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Arch Gen Psychiatry. 2011 May;68(5):505-15. doi: 10.1001/archgenpsychiatry.2010.193. Epub 2011 Jan 3.

Effect of bupropion treatment on brain activation induced by cigarette-related cues in smokers.

Author information

  • 1Department of Psychiatry, University of California, Los Angeles, CA, USA.

Abstract

CONTEXT:

Nicotine-dependent smokers exhibit craving and brain activation in the prefrontal and limbic regions when presented with cigarette-related cues. Bupropion hydrochloride treatment reduces cue-induced craving in cigarette smokers; however, the mechanism by which bupropion exerts this effect has not yet been described.

OBJECTIVE:

To assess changes in regional brain activation in response to cigarette-related cues from before to after treatment with bupropion (vs placebo).

DESIGN:

Randomized, double-blind, before-after controlled trial.

SETTING:

Academic brain imaging center.

PARTICIPANTS:

Thirty nicotine-dependent smokers (paid volunteers).

INTERVENTIONS:

Participants were randomly assigned to receive 8 weeks of treatment with either bupropion or a matching placebo pill (double-blind).

MAIN OUTCOME MEASURES:

Subjective cigarette craving ratings and regional brain activations (blood oxygen level-dependent response) in response to viewing cue videos.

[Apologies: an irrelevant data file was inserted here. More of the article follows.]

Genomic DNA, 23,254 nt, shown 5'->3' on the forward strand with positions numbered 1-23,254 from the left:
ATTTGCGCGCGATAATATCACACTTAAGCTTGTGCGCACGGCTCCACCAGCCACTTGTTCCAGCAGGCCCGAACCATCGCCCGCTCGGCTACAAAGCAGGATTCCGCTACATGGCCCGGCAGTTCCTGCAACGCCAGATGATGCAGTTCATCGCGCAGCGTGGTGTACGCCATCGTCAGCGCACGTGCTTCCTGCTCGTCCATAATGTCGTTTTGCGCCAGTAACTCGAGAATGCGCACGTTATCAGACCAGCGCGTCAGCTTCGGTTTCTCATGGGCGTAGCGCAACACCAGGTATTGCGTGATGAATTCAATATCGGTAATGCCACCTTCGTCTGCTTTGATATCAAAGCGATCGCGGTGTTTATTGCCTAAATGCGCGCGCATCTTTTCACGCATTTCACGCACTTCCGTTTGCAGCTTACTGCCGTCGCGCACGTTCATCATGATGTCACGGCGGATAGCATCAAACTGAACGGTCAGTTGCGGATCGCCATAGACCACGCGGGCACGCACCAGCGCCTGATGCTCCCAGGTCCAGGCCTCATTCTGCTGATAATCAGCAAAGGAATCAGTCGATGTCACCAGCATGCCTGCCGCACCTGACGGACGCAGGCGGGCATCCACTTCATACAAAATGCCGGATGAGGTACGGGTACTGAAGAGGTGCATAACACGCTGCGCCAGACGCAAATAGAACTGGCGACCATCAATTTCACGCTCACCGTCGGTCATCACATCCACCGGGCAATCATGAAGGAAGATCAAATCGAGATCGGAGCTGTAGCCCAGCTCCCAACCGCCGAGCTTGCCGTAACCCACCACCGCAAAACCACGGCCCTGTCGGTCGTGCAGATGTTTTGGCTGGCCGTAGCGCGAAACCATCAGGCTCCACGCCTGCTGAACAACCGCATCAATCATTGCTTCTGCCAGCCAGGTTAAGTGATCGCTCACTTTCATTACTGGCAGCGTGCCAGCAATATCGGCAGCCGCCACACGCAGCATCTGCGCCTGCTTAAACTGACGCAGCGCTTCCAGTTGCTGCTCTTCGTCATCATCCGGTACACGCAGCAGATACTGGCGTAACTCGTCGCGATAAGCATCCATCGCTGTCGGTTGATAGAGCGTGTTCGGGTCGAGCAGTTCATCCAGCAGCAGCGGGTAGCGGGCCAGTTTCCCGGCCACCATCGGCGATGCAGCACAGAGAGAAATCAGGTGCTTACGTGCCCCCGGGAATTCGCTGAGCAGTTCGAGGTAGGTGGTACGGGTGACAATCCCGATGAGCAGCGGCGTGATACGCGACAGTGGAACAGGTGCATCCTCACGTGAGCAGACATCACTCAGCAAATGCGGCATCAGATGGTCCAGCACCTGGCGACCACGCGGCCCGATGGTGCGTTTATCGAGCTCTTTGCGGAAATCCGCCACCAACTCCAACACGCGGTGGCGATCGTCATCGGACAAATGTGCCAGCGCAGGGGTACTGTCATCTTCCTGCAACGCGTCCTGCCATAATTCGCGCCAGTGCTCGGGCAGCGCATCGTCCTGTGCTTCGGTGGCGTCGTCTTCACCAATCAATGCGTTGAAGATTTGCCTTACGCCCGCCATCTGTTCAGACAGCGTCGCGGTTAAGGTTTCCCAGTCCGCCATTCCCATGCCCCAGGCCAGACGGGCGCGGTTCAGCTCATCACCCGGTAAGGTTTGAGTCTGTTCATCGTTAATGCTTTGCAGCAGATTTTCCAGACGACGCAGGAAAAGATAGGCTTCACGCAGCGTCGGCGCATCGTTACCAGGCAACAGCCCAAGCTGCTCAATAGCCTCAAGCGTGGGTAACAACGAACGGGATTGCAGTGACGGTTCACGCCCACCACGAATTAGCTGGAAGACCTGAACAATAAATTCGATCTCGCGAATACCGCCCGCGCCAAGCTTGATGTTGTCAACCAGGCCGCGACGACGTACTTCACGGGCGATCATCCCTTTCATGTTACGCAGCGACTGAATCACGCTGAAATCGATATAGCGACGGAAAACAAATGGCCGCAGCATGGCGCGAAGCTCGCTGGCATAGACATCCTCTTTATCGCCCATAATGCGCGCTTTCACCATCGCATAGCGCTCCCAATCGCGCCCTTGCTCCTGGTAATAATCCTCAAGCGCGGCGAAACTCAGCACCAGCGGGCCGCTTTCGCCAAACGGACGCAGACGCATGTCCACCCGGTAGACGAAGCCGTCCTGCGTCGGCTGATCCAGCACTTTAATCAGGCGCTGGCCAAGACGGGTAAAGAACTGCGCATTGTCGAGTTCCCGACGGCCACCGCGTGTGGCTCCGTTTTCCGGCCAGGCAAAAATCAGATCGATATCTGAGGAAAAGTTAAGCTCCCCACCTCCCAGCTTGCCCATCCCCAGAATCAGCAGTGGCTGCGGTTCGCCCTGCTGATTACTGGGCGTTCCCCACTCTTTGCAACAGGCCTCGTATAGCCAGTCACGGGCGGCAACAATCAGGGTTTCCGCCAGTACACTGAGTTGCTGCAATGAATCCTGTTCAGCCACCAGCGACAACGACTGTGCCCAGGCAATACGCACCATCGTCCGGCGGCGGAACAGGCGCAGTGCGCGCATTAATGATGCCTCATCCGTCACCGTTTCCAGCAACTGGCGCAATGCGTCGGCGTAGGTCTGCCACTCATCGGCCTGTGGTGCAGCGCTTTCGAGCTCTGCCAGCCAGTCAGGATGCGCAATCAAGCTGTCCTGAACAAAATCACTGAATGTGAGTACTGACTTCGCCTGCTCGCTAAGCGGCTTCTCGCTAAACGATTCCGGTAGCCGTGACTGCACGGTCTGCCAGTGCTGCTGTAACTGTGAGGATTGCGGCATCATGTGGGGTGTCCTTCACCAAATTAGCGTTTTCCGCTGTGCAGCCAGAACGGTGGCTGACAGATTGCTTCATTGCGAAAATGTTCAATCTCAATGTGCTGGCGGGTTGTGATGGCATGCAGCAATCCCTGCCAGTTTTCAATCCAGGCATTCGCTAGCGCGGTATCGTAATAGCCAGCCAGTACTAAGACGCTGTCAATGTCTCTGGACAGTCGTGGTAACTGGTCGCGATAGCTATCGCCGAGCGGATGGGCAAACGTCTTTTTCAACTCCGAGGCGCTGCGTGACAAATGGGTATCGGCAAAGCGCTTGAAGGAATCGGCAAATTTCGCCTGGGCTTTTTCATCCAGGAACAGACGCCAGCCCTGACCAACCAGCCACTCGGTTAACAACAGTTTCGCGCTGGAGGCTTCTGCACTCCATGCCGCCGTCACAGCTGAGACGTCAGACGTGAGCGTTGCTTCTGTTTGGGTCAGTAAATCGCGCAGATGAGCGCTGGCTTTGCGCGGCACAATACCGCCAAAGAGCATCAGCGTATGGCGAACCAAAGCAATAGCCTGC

RESULTS:

Bupropion-treated participants reported less craving and exhibited reduced activation in the left ventral striatum, right medial orbitofrontal cortex, and bilateral anterior cingulate cortex from before to after treatment when actively resisting craving compared with placebo-treated participants. When resisting craving, reduction in self-reported craving correlated with reduced regional brain activation in the bilateral medial orbitofrontal and left anterior cingulate cortices in all participants.

CONCLUSIONS:

Treatment with bupropion is associated with improved ability to resist cue-induced craving and a reduction in cue-induced activation of limbic and prefrontal brain regions, while a reduction in craving, regardless of treatment type, is associated with reduced activation in prefrontal brain regions.

PMID:
21199957
[PubMed - indexed for MEDLINE]
PMCID:
PMC3214639
Free PMC Article
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